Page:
jinnantonnixx (24th May 2011)
Google Chrome netbooks are being targeted directly at education and for good reason. Initial press reactions to the Chrome-book are enthusiastic ... with two caveats. These are: ‘it’s a bit expensive for an empty book isn’t it?’ and ‘great concept … maybe too soon?’.
Nonsense, the Chrome books will save education an absolute fortune and render existing ICT models obsolete: here’s why.
The complicated bit: renting not buying.
School ICT write-down costs are done on a 5 year cycle, or should be. So, given a stock initial capital valuation of £100,000 that would represent about £20,000 per year depreciation. Of course historically few schools budget ICT this way and now have a shed load of near obsolete kit with running XP with no capital to replace it but needing an army of technicians to keep it going.
Google may have found the solution by offering a rent deal on their net-books. It all depends on the final monthly price offered to education (what price a generation of Chrome lovers?) and how long you have to pay before you get it to own it whether or not this is going to work.
But even so, taken in the round moving to rented netbooks should save enough per year to rent quite a few and at the same time free schools of the awful burden of maintaining let alone replacing complex ICT inventories.
I estimate real TCO reductions are in the order of £70k for a school of a thousand pupils.
My calculations tell me that, if Google can do this, a £11 per month rent and 18 months to ownership would enable schools to change to a sustainable, simpler and better way of computing.
Chrome will bring about the ICT revolution in schools. - Spannerman's Edublog
jinnantonnixx (24th May 2011)
For curriculum systems, maybe. If the education sector is capable of providing support instead of slapping CD-ROM''s dating back to Windows 98 on subject leader;s desks.
For admins and teaching staff, still got to stick with the Win 7/Office 2010 combo to support the MIS.
The rental is ongoing, it doesn't finish after 18 months, but it does include hardware upgrades, so you have 5 years rental not 18 months to compare like for like. You cannot get rid of MS licensing completely as you'll need to connect to a Cirix/RDP farm to run your Windows apps. You also need to seriously look at redundant internet connectivity as all your data will be in the cloud. You've also got to consider the apps which won't run through Citrix/TS so your going to need some PC's as well. You will still need technicians, they are still computers and will break, plus you'll need someone to shout at each time the cloud service breaks.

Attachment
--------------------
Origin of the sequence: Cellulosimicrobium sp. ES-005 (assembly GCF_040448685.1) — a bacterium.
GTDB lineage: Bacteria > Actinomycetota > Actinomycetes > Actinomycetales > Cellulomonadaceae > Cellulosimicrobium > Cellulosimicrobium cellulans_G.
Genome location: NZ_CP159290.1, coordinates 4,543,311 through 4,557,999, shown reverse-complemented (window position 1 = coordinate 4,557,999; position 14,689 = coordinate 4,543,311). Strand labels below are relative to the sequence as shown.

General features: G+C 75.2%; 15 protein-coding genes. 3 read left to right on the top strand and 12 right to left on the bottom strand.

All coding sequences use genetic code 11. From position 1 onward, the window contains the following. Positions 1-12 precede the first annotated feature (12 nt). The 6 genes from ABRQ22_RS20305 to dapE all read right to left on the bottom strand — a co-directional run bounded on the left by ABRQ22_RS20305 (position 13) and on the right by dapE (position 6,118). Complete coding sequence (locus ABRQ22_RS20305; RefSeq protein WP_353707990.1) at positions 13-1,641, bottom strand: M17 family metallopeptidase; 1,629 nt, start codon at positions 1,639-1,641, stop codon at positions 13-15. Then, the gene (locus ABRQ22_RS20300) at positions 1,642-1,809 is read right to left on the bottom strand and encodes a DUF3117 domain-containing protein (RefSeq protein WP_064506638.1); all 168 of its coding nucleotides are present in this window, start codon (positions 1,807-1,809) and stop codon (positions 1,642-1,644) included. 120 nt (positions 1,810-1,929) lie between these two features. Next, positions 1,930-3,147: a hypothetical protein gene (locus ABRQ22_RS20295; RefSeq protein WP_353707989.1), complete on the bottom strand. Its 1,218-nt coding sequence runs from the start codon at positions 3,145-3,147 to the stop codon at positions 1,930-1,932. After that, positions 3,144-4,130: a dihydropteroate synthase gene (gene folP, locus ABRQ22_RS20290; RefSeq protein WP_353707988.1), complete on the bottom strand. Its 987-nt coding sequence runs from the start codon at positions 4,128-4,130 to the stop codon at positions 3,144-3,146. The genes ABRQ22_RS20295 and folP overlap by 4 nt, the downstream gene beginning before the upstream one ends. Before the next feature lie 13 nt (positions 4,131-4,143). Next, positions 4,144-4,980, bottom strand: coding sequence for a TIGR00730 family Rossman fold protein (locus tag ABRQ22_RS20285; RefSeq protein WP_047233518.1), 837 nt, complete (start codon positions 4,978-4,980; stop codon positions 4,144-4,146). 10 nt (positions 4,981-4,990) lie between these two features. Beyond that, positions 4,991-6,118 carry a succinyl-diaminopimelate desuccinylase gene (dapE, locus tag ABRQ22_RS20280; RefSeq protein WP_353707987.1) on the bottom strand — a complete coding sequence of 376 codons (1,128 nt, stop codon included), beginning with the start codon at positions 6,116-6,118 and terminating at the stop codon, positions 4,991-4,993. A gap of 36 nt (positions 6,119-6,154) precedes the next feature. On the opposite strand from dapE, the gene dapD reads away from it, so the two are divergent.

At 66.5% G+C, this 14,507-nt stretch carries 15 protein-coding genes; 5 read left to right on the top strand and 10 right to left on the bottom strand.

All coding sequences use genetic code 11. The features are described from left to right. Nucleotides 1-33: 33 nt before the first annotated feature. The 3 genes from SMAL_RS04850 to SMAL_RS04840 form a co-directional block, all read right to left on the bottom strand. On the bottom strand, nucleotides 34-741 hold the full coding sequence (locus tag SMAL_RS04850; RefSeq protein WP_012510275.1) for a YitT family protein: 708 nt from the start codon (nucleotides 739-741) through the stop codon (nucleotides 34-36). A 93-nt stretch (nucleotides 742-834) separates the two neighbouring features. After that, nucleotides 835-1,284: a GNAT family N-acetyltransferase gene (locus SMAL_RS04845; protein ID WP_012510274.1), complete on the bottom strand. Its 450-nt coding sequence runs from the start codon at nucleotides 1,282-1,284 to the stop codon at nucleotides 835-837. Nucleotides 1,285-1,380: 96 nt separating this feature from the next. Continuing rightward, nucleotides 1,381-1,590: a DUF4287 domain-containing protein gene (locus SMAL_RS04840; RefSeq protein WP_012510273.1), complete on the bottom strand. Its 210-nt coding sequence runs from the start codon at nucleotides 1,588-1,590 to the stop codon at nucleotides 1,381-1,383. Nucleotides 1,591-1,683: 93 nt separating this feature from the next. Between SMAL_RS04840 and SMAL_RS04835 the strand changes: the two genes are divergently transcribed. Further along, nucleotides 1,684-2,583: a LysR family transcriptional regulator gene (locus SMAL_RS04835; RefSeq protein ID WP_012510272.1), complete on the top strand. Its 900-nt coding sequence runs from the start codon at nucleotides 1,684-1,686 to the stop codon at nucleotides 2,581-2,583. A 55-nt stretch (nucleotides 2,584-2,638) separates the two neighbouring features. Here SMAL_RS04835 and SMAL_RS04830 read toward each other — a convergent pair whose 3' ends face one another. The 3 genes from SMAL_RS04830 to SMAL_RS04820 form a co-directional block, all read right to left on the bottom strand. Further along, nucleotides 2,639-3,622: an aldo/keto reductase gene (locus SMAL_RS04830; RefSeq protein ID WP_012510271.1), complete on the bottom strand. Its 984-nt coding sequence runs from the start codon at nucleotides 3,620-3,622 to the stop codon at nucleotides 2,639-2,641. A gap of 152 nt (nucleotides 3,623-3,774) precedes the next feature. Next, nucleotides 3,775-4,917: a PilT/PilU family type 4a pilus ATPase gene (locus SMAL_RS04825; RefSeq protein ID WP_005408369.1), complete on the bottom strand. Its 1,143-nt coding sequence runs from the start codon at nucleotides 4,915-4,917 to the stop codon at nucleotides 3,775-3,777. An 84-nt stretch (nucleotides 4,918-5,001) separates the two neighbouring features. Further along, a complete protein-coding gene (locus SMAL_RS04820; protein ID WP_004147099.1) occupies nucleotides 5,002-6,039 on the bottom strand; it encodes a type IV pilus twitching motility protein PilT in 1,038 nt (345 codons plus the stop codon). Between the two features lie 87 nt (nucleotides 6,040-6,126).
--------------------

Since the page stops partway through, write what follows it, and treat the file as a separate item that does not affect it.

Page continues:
It's a nice idea, but the supposed TCO he is quoting is fantasy, in fact I can quite easily see a higher TCO than traditional PC's.
Initially, yes, but I reckon you can phase that out in the next 3 to 5 years. Don't forget there's the CALs cost for each client authenticating against Active Directory, too - there'll be a fee to pay for each device, whether it's connecting to a remote desktop server or not.You cannot get rid of MS licensing completely as you'll need to connect to a Cirix/RDP farm to run your Windows apps.
I think the idea is that Chrome OS is designed to be able to locally cache data in some way, via Google Gears or a similar mechanism. I await the actual devices to see how much Google Docs, etc, are integrated into the OS - as a school or corporate customer, I think we'd prefer to keep our data on our own local servers and ignore Google's offerings if possible.You also need to seriously look at redundant internet connectivity as all your data will be in the cloud.
I thought with the new server-side graphics cards it was possible to run video/3D applications over RDP? Expensive, perhapse, but probably worth it if you can cut down on the support needed.You've also got to consider the apps which won't run through Citrix/TS so your going to need some PC's as well.
Oh goodie, another 'this will solve everything' thread, that always works out. I do however like how the chromebooks are helping me prove my point to the thickwits here in NZ.
NZ MoE neanderthols: Oh the cloud will solve everything, we can just put all the nasty complicated stuff that requires half a brain on teh interwebz thingy my nephew was talking about.
Chromebook suppliers: We are not releasing any Chromebooks in NZ at all because your internet infrastructure is too infantile to handle it and it would make us and the service look bad. Data caps, data rates, reliability etc.
It really does help prove my point that the clueless cloud boffins here in NZ are currently barking up the wrong tree, at least until we get the propper infrastructure to actually support it and that does not include schools running off single ADSL lines.
Forget the rent period and price as is now. The easiest thing in the world for a mega corp is to pitch the price right..my post suggested the right price not the press quoted prices..we all know that the likes of Google and Microsoft for that matter could give it away free to education if they wanted to..and they just might
You're right, if they did it for that sort of money it would be a great deal. I for one am extremely interested to see how this pans out. Unfortunately, Google have announced the pricing for Europe, and it's the same for Business and Education: €21/month for the cheapest model. At current exchange rates that's nearly £18.50/month.
Saying we can forget the current pricing is no different to saying we can forget Microsoft's current pricing. Yes, we like to dream, but that doesn't change reality. Personally, I hope it does get cheaper, but I don't think Google will drop it significantly. Indeed, recent moves indicate they are actually tightening up on the freebies.
Arthur (25th May 2011)
Just got a message from the Editor at IDG telling me off for quoting the article . . unusual!
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